Akabane virus nonstructural protein NSm regulates viral growth and pathogenicity in a mouse model

Yukari Ishihara, Chieko Shioda, Norasuthi Bangphoomi, Keita Sugiura, Kohei Saeki, Shumpei Tsuda, Tatsuya Iwanaga, Akiko Takenaka-Uema, Kentaro Kato, Shin Murakami, Kazuyuki Uchida, Hiroomi Akashi, Taisuke Horimoto

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11 Citations (Scopus)


The biological function of a nonstructural protein, NSm, of Akabane virus (AKAV) is unknown. In this study, we generated a series of NSm deletion mutant viruses by reverse genetics and compared their phenotypes. The mutant in which the NSm coding region was almost completely deleted could not be rescued, suggesting that NSm plays a role in virus replication. We next generated mutant viruses possessing various partial deletions in NSm and identified several regions critical for virus infectivity. All rescued mutant viruses produced smaller plaques and grew inefficiently in cell culture, compared to the wild-type virus. Interestingly, although the pathogenicity of NSm deletion mutant viruses varied in mice depending on their deletion regions and sizes, more than half the mice died following infection with any mutant virus and the dead mice exhibited encephalitis as in wild-type virus-inoculated mice, indicating their neuroinvasiveness. Abundant viral antigens were detected in the brain tissues of dead mice, whereas appreciable antigen was not observed in those of surviving mice, suggesting a correlation between virus growth rate in the brain and neuropathogenicity in mice. We conclude that NSm affects AKAV replication in vitro as well as in vivo and that it may function as a virulence factor.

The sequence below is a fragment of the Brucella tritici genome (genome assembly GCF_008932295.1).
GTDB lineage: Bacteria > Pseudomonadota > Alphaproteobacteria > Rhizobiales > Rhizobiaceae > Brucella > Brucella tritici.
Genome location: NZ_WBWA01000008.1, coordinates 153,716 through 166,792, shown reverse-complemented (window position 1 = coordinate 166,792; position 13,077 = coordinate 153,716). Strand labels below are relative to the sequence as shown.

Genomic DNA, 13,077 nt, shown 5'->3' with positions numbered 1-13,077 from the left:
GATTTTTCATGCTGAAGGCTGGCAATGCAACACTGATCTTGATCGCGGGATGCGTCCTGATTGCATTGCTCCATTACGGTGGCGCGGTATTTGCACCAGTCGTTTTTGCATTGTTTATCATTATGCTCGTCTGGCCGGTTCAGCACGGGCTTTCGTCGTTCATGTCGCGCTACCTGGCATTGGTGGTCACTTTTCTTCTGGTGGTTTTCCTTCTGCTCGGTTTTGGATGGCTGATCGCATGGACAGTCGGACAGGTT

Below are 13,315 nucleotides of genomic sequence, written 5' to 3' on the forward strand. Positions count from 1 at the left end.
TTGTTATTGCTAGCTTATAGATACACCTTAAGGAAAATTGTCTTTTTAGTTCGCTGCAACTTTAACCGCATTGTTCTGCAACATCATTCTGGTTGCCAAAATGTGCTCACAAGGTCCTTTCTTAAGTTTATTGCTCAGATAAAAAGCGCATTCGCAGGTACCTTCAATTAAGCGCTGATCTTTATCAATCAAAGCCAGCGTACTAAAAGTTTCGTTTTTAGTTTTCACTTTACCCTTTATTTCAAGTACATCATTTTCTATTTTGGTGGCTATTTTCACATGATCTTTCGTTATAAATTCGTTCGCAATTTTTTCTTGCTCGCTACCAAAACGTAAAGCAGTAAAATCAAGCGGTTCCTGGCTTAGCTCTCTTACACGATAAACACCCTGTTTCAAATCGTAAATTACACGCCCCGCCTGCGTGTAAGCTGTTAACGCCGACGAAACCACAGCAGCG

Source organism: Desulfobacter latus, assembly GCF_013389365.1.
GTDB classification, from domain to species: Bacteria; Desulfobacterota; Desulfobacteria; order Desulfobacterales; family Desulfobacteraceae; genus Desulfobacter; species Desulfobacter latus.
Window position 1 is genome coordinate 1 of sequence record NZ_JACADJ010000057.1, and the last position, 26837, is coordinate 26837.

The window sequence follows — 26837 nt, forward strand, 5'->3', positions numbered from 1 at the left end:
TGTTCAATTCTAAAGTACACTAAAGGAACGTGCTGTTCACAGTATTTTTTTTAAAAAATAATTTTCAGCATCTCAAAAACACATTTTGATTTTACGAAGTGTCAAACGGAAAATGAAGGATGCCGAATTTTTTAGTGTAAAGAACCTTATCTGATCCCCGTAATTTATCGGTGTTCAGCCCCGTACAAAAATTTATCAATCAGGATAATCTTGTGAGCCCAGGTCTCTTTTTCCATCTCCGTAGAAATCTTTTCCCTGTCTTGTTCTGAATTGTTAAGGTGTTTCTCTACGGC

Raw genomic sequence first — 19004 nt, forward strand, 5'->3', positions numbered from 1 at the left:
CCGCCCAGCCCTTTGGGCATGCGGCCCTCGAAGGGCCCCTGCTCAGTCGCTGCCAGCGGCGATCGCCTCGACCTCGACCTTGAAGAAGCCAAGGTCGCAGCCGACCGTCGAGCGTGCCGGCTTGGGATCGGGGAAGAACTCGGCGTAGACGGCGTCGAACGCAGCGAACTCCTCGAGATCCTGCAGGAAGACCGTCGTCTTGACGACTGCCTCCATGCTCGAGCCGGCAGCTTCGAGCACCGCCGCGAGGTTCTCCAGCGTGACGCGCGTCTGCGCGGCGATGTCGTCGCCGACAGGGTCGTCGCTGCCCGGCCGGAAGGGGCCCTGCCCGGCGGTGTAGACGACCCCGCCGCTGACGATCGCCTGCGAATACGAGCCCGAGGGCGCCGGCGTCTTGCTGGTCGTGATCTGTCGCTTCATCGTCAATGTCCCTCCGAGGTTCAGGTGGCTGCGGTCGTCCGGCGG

Original languageEnglish
Pages (from-to)1391-1397
Number of pages7
JournalJournal of Veterinary Medical Science
Issue number9
Publication statusPublished - 2016 Sept


  • Akabane virus
  • Nonstructural protein
  • Pathogenicity
  • Reverse genetics


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